Patrons of Husbandry.-Waukon Grange, P. of H., was organized Jan. 6, 1870. Chas. Paulk was the first W. Master. The institution was very prosperous, and in March, 1871, purchased the old Woodcock store building on the present site of Boomer's opera house, paying therefor $2,000. This grange continued in operation about eleven

years. Y. V. T. A.-The Young Men's Temperance Association was organized in May, 1881, with the following officers: C.C. Banfill, Pres.; R. J: Alexander, Vice Pres.; J. F. Dougherty, Secretary; George Helming, Treas. Although less than a year and a half old, it has purchased a library of late and popular books, comprising two hundred volumes, besides tastefully furnishing a hall and paying all running expenses. Its reading room is supplied with all the more popular magazines and periodicals, and is open to the public every evening and Sunday afternoon. In the years gone by there was in Waukon a Young Men's Library Association, which with the aid of the Amateur Dramatie Club, had accumulated a library of nearly five hundred volumes. These books (or all that were left of them) were placed in the charge of the Y. M. T. A., which thus has control of a circulating library of fully six hundred volumes, open to the public two afternoons each week. The association comprises about sixty members, and is one of the really meritorious organizations of the town, and is doing a good work. The officers are the same as at first, with the exception of Geo. Hubbell, Treasurer, and the addition of a Financial Secretary, H. J. Nichols. The room they occupy has so far cost them nothing for rent, through the liberality of the owner, W. C. Earle.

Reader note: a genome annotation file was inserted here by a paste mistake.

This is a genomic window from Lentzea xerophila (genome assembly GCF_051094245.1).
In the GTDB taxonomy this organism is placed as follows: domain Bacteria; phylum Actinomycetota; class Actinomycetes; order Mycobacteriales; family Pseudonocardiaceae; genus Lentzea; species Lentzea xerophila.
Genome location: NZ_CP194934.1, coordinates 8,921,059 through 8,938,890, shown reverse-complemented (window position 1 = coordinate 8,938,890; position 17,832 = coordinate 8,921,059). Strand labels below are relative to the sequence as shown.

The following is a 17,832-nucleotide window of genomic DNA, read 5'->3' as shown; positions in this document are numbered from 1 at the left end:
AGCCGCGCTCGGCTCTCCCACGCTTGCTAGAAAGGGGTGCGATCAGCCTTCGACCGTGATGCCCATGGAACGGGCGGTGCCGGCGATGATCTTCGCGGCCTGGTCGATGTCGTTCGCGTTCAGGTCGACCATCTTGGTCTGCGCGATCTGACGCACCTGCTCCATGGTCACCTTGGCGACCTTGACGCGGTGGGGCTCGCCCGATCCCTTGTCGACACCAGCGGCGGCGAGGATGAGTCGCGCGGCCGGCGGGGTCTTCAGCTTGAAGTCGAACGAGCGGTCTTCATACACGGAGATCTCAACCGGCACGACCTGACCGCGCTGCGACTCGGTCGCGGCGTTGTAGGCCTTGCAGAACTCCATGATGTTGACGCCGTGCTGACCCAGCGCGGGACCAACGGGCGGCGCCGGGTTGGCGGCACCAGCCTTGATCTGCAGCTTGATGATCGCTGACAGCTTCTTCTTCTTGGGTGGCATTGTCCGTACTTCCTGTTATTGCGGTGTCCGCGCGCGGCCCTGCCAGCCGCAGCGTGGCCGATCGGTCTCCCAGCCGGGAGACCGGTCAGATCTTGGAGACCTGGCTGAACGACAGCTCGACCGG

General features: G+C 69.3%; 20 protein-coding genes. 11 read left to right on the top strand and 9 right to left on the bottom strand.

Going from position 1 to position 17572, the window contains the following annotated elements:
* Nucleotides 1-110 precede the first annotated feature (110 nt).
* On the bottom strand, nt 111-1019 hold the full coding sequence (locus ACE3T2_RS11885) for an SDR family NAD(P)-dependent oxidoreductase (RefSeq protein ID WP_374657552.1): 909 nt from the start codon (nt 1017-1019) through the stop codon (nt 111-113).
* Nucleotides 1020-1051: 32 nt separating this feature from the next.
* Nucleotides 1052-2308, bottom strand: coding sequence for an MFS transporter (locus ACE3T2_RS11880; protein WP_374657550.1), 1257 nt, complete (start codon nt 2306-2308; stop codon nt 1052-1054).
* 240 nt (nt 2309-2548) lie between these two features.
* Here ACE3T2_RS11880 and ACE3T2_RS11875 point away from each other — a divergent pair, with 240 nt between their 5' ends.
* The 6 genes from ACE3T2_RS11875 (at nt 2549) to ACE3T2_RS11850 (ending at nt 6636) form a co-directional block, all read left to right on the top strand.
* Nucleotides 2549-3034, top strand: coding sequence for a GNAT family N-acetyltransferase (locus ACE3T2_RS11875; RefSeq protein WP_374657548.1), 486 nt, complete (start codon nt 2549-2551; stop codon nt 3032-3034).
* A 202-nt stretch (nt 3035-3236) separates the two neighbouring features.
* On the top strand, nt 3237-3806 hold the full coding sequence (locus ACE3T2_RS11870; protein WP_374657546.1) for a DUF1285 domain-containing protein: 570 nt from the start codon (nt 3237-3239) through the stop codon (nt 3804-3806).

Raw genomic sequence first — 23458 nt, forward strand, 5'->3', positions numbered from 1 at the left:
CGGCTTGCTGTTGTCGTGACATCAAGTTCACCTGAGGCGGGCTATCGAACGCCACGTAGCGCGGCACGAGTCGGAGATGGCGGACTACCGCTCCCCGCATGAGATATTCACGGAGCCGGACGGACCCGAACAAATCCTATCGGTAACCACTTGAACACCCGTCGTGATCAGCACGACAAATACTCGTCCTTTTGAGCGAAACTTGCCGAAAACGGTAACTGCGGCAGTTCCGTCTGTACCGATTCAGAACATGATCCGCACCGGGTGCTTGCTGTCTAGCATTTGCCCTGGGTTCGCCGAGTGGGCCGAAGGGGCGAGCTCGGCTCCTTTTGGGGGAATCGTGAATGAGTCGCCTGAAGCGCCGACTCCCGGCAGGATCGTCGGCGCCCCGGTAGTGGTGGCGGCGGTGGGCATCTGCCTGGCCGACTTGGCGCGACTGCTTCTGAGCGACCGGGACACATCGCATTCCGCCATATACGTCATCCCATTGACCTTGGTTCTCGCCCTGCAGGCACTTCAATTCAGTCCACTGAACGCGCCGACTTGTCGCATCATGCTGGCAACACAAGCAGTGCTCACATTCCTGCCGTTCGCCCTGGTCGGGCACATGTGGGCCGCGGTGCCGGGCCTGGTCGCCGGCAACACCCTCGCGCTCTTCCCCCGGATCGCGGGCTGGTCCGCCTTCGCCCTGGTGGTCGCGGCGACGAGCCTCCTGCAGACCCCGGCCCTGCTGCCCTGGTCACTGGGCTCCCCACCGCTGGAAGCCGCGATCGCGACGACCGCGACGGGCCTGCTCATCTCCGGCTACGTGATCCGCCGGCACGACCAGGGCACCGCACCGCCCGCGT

W.C.T. U.--The Woman's Christian Temperance Union was organized Feb. 17, 1876, with a membership of fifty-eight, and the following officers: Mrs. E. M. Stilwell, Pres.; Mrs. S. M. Wedgwood. Vice Pres.; Miss Nettie Hall, Recording Secretary; Mrs. L. A. Low, Corresponding Secretary. It has done a good work in the temperance canse.

The officers during the past year

were: Mrs. Stilwell, Pres.; Mrs. W. L. F. Brayton, Vice Pres.; Mrs. C. D. Beeman, Corresponding Secretary; Mrs. Low, Recording Secretary; Mrs. L. W. Hersey, Treasurer.

Eurly Settlers.-The Early Settlers' Association, of Makee tp., was organized Dec. 2, 1879, with about twenty-five members. The first officers elected were: J. A. Townsend, Pres.; James Duffy, Vice Pres.; G. M. Dean, Secretary; Azel Pratt, Treasurer. The present officers are: James Duffy, Pres.; L. E. Howe, Vice Pres.; Geo. M. Dean, Secretary; George W. Hayes, Treasurer.